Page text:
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Climate Change Apathy

By Kaitlyn Wang

At times it may seem difficult to take concrete actions to move towards climate change “solutions.” At times, climate change seems like an overwhelming issue, one that individuals can do little to address.

As a result, while there are people who deny that climate change exists, there are also those who view climate change with apathy. They know that environmental issues require action, but what really can be done? Is there any point, when actions might be useless, insignificant?

Just as people may tire of news full of tragedy and conflict, hearing about rising temperatures, forest fires and other issues can also become tiring. Tempted to turn away from these events, people stop listening — and even stop caring.

According to an article by The Guardian, people tend to listen to information that aligns with the perspectives they already have. Thus, it becomes easy to pick and choose what to hear, to choose not to listen and not to know. The Guardian also examines the psychological obstacles when it comes to climate change, reporting that “brains are wired to respond to short-term problems, not long-term risks.”

“Many environmentalists say climate change is happening too fast,” Daniel Gilbert, a psychology professor at Harvard, told The Guardian. “No, it’s happening too slowly. It’s not happening nearly quickly enough to get our attention.”

Essentially, perhaps the human race is struggling with procrastination — but instead of school projects or responsibilities at work, this is about life-or-death situations, about health and safety, about the well-being of people living now and people who have yet to exist.

Shifting focus from statistics to familiar faces, another story by The Guardian emphasizes the importance of connecting numbers to people — specifically one’s children or grandchildren — to fully acknowledge the consequences climate change presents.

But stressing the severity of environmental issues may push people away from action. According to The Chicago Tribune, the morality tied to climate change can be harmful: people may feel pressured to care, then feel guilty for their lack of action. The sense that people should and maybe “have to” care about environmental issues can become exhausting and draining. And the polarity in politics that surrounds climate change does not help either.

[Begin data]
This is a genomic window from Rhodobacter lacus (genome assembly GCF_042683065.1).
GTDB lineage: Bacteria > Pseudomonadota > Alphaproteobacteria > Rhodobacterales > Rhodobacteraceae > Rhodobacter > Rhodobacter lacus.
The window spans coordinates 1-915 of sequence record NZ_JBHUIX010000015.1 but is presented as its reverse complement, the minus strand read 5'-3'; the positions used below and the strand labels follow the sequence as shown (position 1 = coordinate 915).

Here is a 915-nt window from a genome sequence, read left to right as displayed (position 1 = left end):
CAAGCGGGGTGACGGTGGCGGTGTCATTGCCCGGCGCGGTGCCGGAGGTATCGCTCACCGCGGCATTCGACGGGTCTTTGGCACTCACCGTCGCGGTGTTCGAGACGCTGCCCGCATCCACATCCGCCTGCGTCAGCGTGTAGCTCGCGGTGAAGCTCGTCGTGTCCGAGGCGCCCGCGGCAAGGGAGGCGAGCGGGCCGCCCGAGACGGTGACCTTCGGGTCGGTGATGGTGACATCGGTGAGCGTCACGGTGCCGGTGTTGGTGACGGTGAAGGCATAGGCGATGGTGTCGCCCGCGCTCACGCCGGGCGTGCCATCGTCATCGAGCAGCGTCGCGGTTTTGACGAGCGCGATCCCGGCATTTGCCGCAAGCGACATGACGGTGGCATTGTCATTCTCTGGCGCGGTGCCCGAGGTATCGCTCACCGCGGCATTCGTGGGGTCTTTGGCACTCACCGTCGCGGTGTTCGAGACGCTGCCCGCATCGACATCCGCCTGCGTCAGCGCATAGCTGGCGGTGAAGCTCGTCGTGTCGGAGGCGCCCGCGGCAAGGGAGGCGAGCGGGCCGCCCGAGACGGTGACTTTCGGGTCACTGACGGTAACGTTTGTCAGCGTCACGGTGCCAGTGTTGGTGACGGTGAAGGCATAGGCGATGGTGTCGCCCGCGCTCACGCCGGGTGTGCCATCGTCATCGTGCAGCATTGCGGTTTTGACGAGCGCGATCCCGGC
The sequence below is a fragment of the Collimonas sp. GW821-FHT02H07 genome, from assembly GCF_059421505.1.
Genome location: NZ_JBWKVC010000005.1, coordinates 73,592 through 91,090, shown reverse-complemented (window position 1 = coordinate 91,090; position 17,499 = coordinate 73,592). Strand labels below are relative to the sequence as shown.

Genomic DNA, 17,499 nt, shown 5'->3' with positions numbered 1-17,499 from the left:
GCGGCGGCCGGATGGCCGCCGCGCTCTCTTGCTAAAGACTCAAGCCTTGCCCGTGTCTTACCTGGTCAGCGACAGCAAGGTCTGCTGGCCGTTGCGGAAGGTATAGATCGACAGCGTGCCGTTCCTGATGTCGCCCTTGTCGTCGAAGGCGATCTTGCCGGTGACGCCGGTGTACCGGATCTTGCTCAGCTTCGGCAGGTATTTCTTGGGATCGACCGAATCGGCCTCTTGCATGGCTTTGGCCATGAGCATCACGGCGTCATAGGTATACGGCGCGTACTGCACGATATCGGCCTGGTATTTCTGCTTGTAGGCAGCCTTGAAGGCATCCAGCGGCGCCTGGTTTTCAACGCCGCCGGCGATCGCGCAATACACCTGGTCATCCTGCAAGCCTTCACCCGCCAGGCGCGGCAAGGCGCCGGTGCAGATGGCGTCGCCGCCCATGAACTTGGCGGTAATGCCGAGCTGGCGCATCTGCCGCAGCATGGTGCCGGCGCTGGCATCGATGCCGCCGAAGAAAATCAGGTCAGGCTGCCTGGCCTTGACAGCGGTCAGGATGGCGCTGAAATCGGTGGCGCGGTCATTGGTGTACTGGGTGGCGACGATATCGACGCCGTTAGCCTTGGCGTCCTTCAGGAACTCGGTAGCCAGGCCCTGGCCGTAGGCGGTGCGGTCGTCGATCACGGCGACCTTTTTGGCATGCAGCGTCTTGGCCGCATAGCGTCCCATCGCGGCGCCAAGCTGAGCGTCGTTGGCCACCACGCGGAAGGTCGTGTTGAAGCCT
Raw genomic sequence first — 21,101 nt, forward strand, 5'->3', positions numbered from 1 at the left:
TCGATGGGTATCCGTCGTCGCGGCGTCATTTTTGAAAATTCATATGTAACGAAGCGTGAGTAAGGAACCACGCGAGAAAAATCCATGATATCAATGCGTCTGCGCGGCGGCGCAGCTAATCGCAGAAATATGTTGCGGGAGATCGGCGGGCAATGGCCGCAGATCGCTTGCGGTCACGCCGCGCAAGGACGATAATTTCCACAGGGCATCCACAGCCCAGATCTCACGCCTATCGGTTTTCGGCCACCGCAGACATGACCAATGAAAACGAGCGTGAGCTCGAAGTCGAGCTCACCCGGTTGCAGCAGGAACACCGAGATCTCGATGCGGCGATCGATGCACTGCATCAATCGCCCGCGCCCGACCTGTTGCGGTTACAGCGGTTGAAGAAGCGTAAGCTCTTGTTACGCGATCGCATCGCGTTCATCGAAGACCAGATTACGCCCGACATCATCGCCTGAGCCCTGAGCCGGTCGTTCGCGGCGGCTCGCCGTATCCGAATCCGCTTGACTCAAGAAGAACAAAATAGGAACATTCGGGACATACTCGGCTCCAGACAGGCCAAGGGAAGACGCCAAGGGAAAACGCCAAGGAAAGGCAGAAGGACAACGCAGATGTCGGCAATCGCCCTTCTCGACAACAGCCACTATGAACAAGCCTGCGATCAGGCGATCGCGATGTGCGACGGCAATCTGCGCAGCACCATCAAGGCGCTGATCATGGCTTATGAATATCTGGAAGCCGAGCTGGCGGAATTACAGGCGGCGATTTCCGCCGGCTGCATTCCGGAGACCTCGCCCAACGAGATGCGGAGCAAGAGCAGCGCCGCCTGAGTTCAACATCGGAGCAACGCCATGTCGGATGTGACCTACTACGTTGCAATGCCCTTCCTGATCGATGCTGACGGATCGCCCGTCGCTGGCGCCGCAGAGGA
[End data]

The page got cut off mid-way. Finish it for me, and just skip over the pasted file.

Connecting to the idea that people often pay more attention to short-term benefits or consequences, rather than long-term ones, The Chicago Tribune reports that “stressing economic benefits produced better results” when people advocated for decreased energy use, according to researchers at the University of Tennessee and Florida State University. Championing economic benefits was more effective than championing environmental benefits. After all, humans are human: they want to know what they as individuals have to gain or lose.  

People also value certainty: In an Earth and Space Science News article, Paul Stern from the National Research Council describes how “there’s been a long history that says that scientific uncertainty is a reason for not taking action.” Because research cannot pinpoint exactly what will occur, people may consider serious measures unwarranted until scientists gather more evidence.

Earth and Space Science News acknowledges that “it’s tiresome to hear every effect of climate change put in terms of the worst-case scenario of death and destruction” and that people may prefer a “middle ground, where scientists investigate the risks and probabilities of many different scenarios,” preceding extreme action.

In short, climate change is clearly not all sunshine and rainbows — it is more like too much sunshine and no rainbows when it comes to droughts, or too-high sea levels destroying homes, or too much pollution as air quality indexes climb to dangerous levels. But at the same time, the energy to care and the desire to act can burn out. It is natural to focus more on short-term events — what feels more immediate. But climate change is occurring now. Consequences are growing now. And what is now the future will soon become the present.







About Katherine Han

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